Every company I’ve worked at had some type of standard schedule to apply (non critical) Windows patching. Most (if not all) of the time this ends up requiring a reboot of the whole environment which no matter how good your shutdown/startup documentation is tends to be a worrysome time.
If you haven’t played around with SQL Server 2008’s new Central Management Server please take some time to read this great article by Brent Ozar about it:
OK so now after reading that article you should be “in the know” about the new CMS. Some of the groupings I have in my CMS are called DEV, UAT, and PROD. So if I highlight the PROD group and select “New Query” the first thing I see at the bottom of my Management Studio Window is:
So there is my first “sniff test” that all my SQL Server Instances in my PROD group are alive and well… but what about the SQL Server Agent service… is it running as well?
Copy the code below into your Management Studio query window (UPDATED to include @@SERVERNAME):
IF EXISTS ( SELECT 1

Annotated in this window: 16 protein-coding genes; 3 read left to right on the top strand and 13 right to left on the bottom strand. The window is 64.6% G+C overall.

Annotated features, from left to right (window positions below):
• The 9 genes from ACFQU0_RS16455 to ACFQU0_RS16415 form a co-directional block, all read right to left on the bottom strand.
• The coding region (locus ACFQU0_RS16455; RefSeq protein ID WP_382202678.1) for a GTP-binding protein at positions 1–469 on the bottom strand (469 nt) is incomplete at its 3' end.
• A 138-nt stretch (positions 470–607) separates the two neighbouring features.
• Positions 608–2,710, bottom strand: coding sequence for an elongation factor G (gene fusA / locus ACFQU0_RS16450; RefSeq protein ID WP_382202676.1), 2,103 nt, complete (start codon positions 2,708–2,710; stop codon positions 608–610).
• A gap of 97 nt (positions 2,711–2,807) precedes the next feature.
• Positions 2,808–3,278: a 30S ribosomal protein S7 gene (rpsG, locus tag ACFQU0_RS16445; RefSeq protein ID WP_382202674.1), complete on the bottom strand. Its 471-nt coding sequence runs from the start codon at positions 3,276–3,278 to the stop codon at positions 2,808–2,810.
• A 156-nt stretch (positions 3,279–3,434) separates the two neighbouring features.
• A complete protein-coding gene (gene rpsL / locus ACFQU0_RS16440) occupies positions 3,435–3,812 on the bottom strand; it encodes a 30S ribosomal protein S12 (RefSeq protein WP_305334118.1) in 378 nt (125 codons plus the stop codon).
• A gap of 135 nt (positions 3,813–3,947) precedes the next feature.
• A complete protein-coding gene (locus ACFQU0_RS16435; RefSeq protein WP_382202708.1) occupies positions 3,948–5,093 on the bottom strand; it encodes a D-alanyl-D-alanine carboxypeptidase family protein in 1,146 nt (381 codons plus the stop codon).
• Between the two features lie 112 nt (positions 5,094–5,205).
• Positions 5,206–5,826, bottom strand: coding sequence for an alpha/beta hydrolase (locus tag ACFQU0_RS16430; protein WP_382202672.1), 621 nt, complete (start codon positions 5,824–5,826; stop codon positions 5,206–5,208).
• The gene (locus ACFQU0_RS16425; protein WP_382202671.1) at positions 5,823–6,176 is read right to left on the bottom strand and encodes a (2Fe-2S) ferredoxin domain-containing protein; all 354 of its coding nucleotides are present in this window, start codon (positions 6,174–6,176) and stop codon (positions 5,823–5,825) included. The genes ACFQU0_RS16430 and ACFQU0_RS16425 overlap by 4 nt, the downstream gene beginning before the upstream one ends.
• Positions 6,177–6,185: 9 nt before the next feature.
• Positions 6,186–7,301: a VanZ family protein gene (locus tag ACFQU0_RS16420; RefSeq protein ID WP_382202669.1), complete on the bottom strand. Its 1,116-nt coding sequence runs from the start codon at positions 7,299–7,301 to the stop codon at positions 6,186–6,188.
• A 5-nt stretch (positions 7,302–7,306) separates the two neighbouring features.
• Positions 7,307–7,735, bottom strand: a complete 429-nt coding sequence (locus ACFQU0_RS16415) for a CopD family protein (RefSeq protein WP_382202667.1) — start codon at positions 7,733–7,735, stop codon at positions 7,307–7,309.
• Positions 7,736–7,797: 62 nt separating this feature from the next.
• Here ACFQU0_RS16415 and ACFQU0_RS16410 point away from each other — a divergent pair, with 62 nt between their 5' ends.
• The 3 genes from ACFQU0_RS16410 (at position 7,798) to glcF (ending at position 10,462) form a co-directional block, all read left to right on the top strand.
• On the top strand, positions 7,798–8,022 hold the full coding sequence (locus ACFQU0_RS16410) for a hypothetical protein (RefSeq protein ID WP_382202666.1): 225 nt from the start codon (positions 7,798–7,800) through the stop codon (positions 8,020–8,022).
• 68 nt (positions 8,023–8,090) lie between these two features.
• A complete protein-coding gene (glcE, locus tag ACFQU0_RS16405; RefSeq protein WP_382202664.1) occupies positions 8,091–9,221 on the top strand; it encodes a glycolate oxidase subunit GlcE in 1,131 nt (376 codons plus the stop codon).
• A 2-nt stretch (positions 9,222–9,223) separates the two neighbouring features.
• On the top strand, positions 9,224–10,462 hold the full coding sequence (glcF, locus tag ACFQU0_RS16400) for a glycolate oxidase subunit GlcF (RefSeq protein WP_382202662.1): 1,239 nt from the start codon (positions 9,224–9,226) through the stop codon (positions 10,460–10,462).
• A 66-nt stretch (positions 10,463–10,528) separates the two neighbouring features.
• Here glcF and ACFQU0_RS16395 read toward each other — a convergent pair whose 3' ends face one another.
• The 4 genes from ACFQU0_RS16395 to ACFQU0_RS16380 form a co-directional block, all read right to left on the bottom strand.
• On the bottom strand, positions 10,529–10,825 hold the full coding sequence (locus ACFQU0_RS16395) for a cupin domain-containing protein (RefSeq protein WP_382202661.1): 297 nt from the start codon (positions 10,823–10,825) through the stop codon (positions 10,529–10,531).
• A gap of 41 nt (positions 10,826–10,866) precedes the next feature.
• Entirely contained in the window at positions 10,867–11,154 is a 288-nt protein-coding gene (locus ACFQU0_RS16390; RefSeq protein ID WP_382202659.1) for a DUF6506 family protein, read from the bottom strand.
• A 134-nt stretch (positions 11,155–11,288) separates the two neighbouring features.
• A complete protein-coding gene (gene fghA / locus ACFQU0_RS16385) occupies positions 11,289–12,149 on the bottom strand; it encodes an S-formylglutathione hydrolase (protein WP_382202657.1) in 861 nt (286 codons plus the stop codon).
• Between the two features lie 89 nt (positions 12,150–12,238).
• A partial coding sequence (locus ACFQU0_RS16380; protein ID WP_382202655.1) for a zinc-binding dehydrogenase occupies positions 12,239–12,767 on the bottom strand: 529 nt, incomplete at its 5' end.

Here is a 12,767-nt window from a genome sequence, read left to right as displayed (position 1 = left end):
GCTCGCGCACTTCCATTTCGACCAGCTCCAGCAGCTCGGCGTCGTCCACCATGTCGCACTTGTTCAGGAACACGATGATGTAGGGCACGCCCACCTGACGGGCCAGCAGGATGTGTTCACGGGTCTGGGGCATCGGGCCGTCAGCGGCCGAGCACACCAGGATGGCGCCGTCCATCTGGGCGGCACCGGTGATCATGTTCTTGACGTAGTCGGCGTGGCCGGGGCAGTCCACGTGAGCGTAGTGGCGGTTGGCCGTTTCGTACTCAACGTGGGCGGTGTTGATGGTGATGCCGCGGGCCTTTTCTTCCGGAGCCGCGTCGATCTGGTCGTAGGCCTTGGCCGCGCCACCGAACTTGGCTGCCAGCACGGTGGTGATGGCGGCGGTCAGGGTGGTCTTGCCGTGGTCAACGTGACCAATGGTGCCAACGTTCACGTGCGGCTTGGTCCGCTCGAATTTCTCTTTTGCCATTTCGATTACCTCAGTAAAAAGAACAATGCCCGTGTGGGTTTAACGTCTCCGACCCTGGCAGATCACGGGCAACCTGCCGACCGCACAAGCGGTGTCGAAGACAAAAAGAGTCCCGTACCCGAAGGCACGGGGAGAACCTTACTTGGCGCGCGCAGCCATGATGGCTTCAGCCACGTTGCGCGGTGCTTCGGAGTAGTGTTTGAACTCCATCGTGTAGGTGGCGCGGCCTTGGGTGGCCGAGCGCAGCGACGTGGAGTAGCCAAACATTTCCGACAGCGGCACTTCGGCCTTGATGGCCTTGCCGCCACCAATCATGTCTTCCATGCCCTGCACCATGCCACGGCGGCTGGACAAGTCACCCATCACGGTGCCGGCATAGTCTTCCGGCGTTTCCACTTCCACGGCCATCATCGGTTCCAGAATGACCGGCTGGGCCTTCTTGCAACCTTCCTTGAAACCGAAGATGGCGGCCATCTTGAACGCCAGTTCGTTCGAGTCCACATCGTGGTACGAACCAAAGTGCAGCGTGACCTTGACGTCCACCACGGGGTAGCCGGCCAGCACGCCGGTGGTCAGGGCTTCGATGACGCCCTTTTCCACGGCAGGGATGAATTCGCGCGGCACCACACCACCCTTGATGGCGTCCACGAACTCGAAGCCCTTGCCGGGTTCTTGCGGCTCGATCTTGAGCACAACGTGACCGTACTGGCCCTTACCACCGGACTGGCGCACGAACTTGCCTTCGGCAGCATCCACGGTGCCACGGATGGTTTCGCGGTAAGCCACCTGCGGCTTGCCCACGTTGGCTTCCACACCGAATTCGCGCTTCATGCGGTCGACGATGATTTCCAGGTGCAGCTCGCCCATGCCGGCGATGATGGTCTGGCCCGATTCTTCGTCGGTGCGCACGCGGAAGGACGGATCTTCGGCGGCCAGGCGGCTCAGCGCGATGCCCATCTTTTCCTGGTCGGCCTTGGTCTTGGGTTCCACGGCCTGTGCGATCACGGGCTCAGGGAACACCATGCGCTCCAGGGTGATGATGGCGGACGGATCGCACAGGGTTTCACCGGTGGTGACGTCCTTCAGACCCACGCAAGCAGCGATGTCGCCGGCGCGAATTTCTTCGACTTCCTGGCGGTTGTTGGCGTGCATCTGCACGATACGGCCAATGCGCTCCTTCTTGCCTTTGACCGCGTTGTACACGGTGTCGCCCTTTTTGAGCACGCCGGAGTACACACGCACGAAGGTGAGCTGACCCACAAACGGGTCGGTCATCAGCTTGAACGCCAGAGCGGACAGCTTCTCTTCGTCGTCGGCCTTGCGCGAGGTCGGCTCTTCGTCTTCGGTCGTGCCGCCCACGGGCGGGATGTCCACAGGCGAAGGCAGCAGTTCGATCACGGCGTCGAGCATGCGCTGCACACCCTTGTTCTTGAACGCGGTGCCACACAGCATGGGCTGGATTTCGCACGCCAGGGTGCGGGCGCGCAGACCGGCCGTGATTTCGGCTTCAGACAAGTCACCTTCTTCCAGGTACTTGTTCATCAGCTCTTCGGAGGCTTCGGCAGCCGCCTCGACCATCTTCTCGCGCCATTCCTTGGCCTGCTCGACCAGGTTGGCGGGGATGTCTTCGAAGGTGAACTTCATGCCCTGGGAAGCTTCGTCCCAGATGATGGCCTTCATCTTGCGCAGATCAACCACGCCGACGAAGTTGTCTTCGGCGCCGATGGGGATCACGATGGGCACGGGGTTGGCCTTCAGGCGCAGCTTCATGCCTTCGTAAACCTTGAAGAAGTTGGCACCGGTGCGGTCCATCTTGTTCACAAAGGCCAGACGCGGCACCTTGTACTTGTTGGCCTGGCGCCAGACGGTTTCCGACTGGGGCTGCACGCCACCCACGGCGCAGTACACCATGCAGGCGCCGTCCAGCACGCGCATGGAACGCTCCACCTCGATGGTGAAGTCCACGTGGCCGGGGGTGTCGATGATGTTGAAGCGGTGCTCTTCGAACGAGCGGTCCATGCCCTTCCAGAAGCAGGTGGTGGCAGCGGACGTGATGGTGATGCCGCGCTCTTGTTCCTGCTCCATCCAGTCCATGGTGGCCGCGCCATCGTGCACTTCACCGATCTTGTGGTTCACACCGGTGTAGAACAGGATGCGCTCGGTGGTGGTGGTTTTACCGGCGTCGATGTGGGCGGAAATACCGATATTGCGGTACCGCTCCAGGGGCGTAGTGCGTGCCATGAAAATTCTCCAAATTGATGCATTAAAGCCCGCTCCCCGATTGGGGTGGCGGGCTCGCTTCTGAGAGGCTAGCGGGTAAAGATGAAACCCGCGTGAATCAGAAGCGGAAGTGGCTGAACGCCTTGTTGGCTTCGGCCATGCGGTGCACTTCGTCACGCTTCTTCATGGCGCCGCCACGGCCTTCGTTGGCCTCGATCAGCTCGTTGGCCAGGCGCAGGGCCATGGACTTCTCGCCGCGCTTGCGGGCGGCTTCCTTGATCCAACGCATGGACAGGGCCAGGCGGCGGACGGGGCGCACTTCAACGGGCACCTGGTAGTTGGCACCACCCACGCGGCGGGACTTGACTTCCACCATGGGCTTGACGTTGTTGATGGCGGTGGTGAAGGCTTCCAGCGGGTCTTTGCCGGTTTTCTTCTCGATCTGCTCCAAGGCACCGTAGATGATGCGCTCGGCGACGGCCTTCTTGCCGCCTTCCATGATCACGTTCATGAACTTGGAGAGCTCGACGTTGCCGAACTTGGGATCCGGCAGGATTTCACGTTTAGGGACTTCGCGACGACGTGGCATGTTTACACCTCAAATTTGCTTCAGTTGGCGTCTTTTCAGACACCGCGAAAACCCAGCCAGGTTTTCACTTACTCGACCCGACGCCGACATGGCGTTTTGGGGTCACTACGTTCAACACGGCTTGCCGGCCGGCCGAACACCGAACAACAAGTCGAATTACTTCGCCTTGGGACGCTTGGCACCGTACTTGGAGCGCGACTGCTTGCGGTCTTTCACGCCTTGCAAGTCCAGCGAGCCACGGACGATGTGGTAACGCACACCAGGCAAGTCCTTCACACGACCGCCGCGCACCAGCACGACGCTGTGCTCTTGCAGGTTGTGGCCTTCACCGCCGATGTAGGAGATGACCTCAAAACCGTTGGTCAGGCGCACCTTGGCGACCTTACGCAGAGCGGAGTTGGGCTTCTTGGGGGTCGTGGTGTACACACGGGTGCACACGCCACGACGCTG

WHERE program_name = N'SQLAgent - Generic Refresher')
SELECT @@SERVERNAME AS 'InstanceName', 1 AS 'SQLServerAgentRunning'
SELECT @@SERVERNAME AS 'InstanceName', 0 AS 'SQLServerAgentRunning'
Your result set should have all the instance names in your PROD CMS Group along with a True/False column as to whether or not the SQL Server Agent Service is up and running.
In utilizing a Central Management Server and running this script you now have a good indication as to whether or not you can connect to all your SQL Servers as well as the status of the SQL Server Agent Service on each of those instances. Obviously we’re just scratching the surface of the great things you can do with CMS but if you haven’t played around with this new feature this should give you a good place to build from.